Remote sensing of geomagnetic fields and atomic collisions in the mesosphere [CL]

Magnetic-field sensing has contributed to the formulation of the plate-tectonics theory, the discovery and mapping of underground structures on Earth, and the study of magnetism in other planets. Filling the gap between space-based and near-Earth observation, we demonstrate a novel method for remote measurement of the geomagnetic field at an altitude of 85-100 km. The method consists of optical pumping of atomic sodium in the upper mesosphere with an intensity-modulated laser beam, and simultaneous ground-based observation of the resultant magneto-optical resonance when driving the atomic-sodium spins at the Larmor precession frequency. The experiment was carried out at the Roque de Los Muchachos Observatory in La Palma (Canary Islands) where we validated this technique and remotely measured the Larmor precession frequency of sodium as 260.4(1) kHz, corresponding to a mesospheric magnetic field of 0.3720(1) G. We demonstrate a magnetometry accuracy level of 0.28 mG/$\sqrt{\text{Hz}}$ in good atmospheric conditions. In addition, these observations allow us to characterize various atomic-collision processes in the mesosphere. Remote detection of mesospheric magnetic fields has potential applications such as mapping of large-scale magnetic structures in the lithosphere and the study of electric-current fluctuations in the ionosphere.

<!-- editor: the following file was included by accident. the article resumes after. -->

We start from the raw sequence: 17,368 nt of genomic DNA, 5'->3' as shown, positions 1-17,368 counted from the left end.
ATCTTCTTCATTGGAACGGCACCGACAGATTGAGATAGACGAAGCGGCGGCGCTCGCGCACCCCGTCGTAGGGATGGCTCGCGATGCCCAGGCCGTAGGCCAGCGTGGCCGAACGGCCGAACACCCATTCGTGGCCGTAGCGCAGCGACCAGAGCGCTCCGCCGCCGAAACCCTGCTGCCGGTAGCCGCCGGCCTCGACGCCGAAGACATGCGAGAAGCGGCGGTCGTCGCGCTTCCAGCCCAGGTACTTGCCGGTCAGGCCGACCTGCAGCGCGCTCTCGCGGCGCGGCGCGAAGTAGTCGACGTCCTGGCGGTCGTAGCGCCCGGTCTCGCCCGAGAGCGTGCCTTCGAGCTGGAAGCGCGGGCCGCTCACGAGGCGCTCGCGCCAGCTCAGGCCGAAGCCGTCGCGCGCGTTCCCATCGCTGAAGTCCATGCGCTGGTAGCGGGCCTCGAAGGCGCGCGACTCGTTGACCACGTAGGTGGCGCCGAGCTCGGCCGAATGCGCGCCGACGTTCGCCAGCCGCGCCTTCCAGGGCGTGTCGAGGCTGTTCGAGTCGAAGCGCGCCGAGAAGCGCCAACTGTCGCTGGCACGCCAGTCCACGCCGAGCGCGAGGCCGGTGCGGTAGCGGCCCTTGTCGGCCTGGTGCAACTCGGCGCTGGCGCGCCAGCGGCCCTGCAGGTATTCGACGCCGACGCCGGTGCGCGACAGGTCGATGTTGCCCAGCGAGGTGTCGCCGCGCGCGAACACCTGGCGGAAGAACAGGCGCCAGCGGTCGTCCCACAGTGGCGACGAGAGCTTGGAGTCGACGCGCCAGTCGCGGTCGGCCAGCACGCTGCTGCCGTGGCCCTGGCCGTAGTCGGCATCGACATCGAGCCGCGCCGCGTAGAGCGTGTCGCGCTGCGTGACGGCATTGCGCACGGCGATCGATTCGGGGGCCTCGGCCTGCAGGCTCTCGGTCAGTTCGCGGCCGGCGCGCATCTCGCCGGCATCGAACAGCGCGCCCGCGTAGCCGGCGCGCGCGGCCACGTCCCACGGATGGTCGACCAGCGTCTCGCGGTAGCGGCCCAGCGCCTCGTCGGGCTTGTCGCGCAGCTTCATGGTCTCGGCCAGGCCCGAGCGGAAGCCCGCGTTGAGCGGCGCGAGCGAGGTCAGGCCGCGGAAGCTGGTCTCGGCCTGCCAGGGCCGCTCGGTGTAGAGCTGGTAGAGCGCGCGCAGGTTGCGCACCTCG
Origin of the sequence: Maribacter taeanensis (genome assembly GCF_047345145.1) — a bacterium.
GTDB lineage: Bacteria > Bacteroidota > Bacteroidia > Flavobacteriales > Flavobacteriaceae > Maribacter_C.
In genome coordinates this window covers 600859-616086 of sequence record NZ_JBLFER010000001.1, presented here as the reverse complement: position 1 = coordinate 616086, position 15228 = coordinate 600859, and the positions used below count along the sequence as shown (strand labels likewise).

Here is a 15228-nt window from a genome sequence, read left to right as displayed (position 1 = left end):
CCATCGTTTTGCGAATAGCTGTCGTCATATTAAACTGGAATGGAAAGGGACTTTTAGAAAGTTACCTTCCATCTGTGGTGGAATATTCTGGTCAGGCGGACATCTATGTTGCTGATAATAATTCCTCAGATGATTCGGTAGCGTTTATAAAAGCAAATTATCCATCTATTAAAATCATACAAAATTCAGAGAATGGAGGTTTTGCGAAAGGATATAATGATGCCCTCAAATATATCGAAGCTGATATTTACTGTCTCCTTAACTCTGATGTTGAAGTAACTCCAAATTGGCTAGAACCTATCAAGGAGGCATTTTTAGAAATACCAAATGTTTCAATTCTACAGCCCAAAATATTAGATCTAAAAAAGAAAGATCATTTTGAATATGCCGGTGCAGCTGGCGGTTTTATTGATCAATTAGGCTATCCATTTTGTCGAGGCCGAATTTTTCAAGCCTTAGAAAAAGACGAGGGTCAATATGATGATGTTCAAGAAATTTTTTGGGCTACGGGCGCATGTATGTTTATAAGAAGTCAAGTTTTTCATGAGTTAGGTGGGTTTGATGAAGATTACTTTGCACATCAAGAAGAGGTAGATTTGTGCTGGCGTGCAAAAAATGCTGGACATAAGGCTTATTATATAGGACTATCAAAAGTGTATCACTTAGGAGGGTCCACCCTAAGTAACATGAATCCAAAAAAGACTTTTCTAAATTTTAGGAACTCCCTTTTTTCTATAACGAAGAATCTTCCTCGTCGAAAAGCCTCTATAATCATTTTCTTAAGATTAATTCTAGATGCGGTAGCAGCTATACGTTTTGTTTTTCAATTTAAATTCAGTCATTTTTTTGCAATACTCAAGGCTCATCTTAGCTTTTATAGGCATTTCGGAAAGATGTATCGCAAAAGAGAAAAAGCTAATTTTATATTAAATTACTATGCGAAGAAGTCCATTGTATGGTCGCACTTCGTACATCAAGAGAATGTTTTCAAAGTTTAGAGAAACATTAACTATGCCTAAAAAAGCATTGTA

F. Bustos, D. Calia, D. Budker, et. al.
Wed, 14 Feb 18
32/68